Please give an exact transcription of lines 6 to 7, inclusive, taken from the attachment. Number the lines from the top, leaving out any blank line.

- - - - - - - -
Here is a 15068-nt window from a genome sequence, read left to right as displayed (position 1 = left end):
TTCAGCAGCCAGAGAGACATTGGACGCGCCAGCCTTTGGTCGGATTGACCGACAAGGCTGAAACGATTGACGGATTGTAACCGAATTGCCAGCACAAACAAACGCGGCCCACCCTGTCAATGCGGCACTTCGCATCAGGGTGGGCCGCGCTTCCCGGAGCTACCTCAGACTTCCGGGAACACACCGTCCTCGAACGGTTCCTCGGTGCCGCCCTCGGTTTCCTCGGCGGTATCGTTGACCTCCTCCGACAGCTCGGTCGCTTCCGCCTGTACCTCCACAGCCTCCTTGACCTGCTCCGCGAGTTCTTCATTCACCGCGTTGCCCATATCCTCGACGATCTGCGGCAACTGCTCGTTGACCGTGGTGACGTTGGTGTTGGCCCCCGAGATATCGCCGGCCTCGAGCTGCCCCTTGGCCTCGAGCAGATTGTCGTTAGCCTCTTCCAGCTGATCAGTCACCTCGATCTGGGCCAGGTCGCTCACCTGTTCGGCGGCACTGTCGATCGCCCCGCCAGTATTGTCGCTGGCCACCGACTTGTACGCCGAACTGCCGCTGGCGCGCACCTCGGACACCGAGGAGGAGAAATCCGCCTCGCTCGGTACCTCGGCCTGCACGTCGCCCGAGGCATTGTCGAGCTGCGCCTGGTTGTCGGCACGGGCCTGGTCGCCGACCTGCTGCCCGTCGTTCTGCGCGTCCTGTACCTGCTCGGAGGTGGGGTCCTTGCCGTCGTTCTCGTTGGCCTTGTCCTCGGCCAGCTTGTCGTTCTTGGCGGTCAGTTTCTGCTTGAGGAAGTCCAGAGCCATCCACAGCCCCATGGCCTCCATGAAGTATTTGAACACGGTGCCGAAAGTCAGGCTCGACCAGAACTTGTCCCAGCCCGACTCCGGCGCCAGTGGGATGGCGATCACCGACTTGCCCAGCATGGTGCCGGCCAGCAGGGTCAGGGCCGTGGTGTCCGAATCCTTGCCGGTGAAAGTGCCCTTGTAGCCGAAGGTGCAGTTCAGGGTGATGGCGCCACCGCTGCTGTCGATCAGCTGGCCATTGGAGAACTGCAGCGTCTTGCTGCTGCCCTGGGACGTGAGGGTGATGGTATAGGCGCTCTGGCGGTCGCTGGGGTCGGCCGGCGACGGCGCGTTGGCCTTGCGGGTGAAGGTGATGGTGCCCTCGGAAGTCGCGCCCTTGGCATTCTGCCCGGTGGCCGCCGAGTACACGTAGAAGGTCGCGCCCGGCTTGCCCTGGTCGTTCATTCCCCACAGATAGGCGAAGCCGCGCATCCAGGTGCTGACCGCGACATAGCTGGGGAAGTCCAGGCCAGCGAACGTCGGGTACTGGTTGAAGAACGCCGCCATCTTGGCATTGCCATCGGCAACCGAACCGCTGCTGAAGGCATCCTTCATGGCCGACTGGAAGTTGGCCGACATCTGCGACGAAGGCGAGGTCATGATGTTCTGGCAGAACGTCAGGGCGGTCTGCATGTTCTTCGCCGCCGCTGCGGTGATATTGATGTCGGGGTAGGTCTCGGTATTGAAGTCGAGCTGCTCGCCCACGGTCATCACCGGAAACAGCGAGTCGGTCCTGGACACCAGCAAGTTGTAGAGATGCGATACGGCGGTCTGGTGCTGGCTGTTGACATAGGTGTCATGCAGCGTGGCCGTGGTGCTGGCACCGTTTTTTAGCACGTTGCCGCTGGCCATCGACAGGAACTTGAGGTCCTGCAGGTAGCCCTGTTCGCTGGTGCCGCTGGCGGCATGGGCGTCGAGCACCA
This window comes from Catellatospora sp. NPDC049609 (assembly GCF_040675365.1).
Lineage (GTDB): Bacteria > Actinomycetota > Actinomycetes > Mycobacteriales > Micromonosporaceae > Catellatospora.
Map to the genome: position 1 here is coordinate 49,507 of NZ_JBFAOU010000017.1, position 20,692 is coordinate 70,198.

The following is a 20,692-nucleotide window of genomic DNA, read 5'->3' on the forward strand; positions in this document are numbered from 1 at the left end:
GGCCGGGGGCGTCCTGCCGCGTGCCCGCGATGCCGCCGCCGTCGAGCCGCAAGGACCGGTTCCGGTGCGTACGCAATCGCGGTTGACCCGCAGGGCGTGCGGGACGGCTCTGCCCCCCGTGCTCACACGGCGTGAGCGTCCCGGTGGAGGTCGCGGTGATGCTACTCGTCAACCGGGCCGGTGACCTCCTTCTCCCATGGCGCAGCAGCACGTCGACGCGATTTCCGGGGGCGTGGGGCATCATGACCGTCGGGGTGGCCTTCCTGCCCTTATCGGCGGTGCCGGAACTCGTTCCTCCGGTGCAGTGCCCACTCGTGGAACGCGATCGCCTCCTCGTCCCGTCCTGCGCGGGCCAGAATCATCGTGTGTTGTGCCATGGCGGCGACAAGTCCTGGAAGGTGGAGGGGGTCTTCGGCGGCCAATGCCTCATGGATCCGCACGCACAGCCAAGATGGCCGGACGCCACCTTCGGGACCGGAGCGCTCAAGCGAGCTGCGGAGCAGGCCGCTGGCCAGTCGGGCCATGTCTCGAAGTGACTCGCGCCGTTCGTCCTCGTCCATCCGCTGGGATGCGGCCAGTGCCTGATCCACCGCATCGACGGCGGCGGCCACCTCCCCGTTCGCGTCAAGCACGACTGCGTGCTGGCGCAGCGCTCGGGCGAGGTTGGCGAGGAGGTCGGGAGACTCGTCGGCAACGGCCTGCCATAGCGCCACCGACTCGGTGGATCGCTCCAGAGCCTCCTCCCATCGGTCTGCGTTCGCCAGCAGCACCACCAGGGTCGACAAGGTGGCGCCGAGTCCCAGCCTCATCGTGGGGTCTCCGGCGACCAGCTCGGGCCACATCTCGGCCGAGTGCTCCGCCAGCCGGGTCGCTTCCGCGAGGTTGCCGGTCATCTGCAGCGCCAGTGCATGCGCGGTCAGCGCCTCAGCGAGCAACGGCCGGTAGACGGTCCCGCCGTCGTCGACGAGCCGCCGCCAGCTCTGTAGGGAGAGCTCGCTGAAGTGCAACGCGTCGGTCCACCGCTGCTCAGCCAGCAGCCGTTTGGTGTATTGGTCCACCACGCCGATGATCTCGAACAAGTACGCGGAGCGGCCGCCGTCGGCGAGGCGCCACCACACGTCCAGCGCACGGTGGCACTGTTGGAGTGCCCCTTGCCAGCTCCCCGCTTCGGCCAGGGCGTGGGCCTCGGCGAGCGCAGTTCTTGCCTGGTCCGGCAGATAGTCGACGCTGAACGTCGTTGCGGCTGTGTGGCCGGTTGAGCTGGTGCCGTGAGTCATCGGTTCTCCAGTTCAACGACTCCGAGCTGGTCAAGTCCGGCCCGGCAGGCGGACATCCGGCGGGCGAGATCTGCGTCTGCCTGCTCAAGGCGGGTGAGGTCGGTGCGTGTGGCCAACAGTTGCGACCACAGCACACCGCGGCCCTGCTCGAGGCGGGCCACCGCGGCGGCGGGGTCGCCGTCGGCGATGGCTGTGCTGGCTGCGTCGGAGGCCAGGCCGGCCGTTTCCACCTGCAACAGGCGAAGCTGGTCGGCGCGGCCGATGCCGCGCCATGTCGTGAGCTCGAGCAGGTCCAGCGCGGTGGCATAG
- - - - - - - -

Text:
The following is a 20,692-nucleotide window of genomic DNA, read 5'->3' on the forward strand; positions in this document are numbered from 1 at the left end:
GGCCGGGGGCGTCCTGCCGCGTGCCCGCGATGCCGCCGCCGTCGAGCCGCAAGGACCGGTTCCGGTGCGTACGCAATCGCGGTTGACCCGCAGGGCGTGCGGGACGGCTCTGCCCCCCGTGCTCACACGGCGTGAGCGTCCCGGTGGAGGTCGCGGTGATGCTACTCGTCAACCGGGCCGGTGACCTCCTTCTCCCATGGCGCAGCAGCACGTCGACGCGATTTCCGGGGGCGTGGGGCATCATGACCGTCGGGGTGGCCTTCCTGCCCTTATCGGCGGTGCCGGAACTCGTTCCTCCGGTGCAGTGCCCACTCGTGGAACGCGATCGCCTCCTCGTCCCGTCCTGCGCGGGCCAGAATCATCGTGTGTTGTGCCATGGCGGCGACAAGTCCTGGAAGGTGGAGGGGGTCTTCGGCGGCCAATGCCTCATGGATCCGCACGCACAGCCAAGATGGCCGGACGCCACCTTCGGGACCGGAGCGCTCAAGCGAGCTGCGGAGCAGGCCGCTGGCCAGTCGGGCCATGTCTCGAAGTGACTCGCGCCGTTCGTCCTCGTCCATCCGCTGGGATGCGGCCAGTGCCTGATCCACCGCATCGACGGCGGCGGCCACCTCCCCGTTCGCGTCAAGCACGACTGCGTGCTGGCGCAGCGCTCGGGCGAGGTTGGCGAGGAGGTCGGGAGACTCGTCGGCAACGGCCTGCCATAGCGCCACCGACTCGGTGGATCGCTCCAGAGCCTCCTCCCATCGGTCTGCGTTCGCCAGCAGCACCACCAGGGTCGACAAGGTGGCGCCGAGTCCCAGCCTCATCGTGGGGTCTCCGGCGACCAGCTCGGGCCACATCTCGGCCGAGTGCTCCGCCAGCCGGGTCGCTTCCGCGAGGTTGCCGGTCATCTGCAGCGCCAGTGCATGCGCGGTCAGCGCCTCAGCGAGCAACGGCCGGTAGACGGTCCCGCCGTCGTCGACGAGCCGCCGCCAGCTCTGTAGGGAGAGCTCGCTGAAGTGCAACGCGTCGGTCCACCGCTGCTCAGCCAGCAGCCGTTTGGTGTATTGGTCCACCACGCCGATGATCTCGAACAAGTACGCGGAGCGGCCGCCGTCGGCGAGGCGCCACCACACGTCCAGCGCACGGTGGCACTGTTGGAGTGCCCCTTGCCAGCTCCCCGCTTCGGCCAGGGCGTGGGCCTCGGCGAGCGCAGTTCTTGCCTGGTCCGGCAGATAGTCGACGCTGAACGTCGTTGCGGCTGTGTGGCCGGTTGAGCTGGTGCCGTGAGTCATCGGTTCTCCAGTTCAACGACTCCGAGCTGGTCAAGTCCGGCCCGGCAGGCGGACATCCGGCGGGCGAGATCTGCGTCTGCCTGCTCAAGGCGGGTGAGGTCGGTGCGTGTGGCCAACAGTTGCGACCACAGCACACCGCGGCCCTGCTCGAGGCGGGCCACCGCGGCGGCGGGGTCGCCGTCGGCGATGGCTGTGCTGGCTGCGTCGGAGGCCAGGCCGGCCGTTTCCACCTGCAACAGGCGAAGCTGGTCGGCGCGGCCGATGCCGCGCCATGTCGTGAGCTCGAGCAGGTCCAGCGCGGTGGCATAG